Ninth Wave Theatre are in the Town Hall Studio this week with their
staging of Dostoyevsky's Crime and Punishment. The production
runs until Saturday November 4.
This fresh adaptation of the classic novel strips the Russian master's
story to its most compelling essence: the experience of a man who
tries to do something monumental. In his cramped room, set against
the halogen-lit grey rooftops of an equally cramped city, Rodion Romanovitch
Raskolnikov learns of the far-reaching consequences of his actions
- both good and evil.
Through his flawed yet quintessentially human main character, Dostoyevsky
examines the psychology of crime and truths about guilt and redemption.
This 19th-Century story holds even more relevance today in a world
where murder is a daily occurrence and we find ourselves asking not
"Whodunnit?" but "Why?"
Ninth Wave burst on Galway's theatre scene in January of this year
with their stunning production of Peter Shaffer's Amadeus in
St. Nicholas Collegiate Church. The company went on to sell-out performances
and plaudits from Project 06 adjudicators for their innovative Hamlet
& Ophelia, set in the surprisingly theatrical Vic Nightclub.
For their third production, Ninth Wave bring their focus on exploiting
unconventional performance spaces to the challenging familiarity of
the Studio Theatre with a promise to present the venue in a new and
Director and Ninth Wave founder, Kelly Colleen McMahon, has already
proved herself to be an intelligent and inventive theatrical talent.
One of the most impressive aspects of her two productions so far is
the high production values they've displayed as McMahon eschews the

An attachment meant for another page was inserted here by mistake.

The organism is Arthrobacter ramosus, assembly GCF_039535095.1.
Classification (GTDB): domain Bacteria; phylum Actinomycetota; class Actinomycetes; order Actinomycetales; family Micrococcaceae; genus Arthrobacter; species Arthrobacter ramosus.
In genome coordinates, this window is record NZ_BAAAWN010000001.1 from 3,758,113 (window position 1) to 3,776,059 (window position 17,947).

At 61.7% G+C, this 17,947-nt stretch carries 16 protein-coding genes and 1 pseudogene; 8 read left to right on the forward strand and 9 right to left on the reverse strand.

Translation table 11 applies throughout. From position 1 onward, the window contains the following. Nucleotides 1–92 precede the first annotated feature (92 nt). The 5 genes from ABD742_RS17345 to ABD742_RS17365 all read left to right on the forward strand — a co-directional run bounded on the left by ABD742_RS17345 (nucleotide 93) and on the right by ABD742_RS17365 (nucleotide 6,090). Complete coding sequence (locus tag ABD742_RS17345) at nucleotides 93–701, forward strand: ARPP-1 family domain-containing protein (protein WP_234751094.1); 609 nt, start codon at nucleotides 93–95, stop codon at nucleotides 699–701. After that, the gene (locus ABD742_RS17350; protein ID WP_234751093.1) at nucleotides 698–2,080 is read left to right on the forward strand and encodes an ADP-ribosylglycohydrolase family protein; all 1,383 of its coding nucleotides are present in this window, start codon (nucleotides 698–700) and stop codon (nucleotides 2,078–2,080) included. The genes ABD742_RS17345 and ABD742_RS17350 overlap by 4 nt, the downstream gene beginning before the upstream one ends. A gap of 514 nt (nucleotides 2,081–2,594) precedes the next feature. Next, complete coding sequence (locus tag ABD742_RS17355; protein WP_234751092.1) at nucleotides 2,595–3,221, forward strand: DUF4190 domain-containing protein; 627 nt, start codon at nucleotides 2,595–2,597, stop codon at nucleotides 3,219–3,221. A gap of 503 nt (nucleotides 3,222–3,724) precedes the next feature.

usual tendency of tyro, and under-resourced directors to do plays
that can be staged with minimal sets and costumes.
"I got around the lack of resources problem by using the spaces
where the play is staged - like St. Nicholas's or The Vic - which
themselves create an instant set," she explains, "I don't
like to be restricted by anything, and I'm certainly not going to
let absence of money restrict me. If you do that then you'll only
end up doing small plays, but if you show you have the ability to
do something bigger [without money] people will have the confidence
to allow you to do so [through funding and other opportunities]."
She outlines her approach to Dostoyevsky's celebrated novel. "I've
been a fan of the novel since I first read it when I was 14 or 15.
When I was thinking of doing a play for the studio, I thought of it
because the claustrophobia of the novel seemed to suit that space
very well. There are a lot of subplots in the novel so we've pared
it back to the story of Raskolnikov, his crime, and his punishing
himself. I only bring up those people that are directly impacted upon
by Raskolnikov's deeds. I've taken a 700 page book and turned it into
an [hour and fifteen minute] stage piece."
McMahon again employs the talents of local actor Patrick Curley who
takes on the challenging role of Raskolnikov while at the same time
creating his surreal world. Curley, who featured prominently in both Amadeus and Hamlet & Ophelia, was also seen recently
by Galway audiences in Blue Raincoat Theatre's Hollow in the Sand.
Patrick Curley gives his view of the production; "One of the
things I like about working with Kelly is that she thinks big. When
I read the novel, the character of Raskolnikov was absolutely compelling
to me because he was emotionally complex and Kelly doesn't shy away
from exploring that so I knew I'd love to do it from the get-go. We
want to tell the story in a way that's visually interesting. What
works in the book doesn't necessarily work onstage. A lot of the most
interesting literary passages aren't really theatrical. So the challenge
is to make it something that is dramatic and interesting to watch
while still being faithful to the novel."
It is a challenge to which Ninth Wave will surely prove equal. Crime
and Punishment runs this week and next (excluding Sunday and Monday)
and commences nightly at 8.30pm. For tickets contact 091 569777.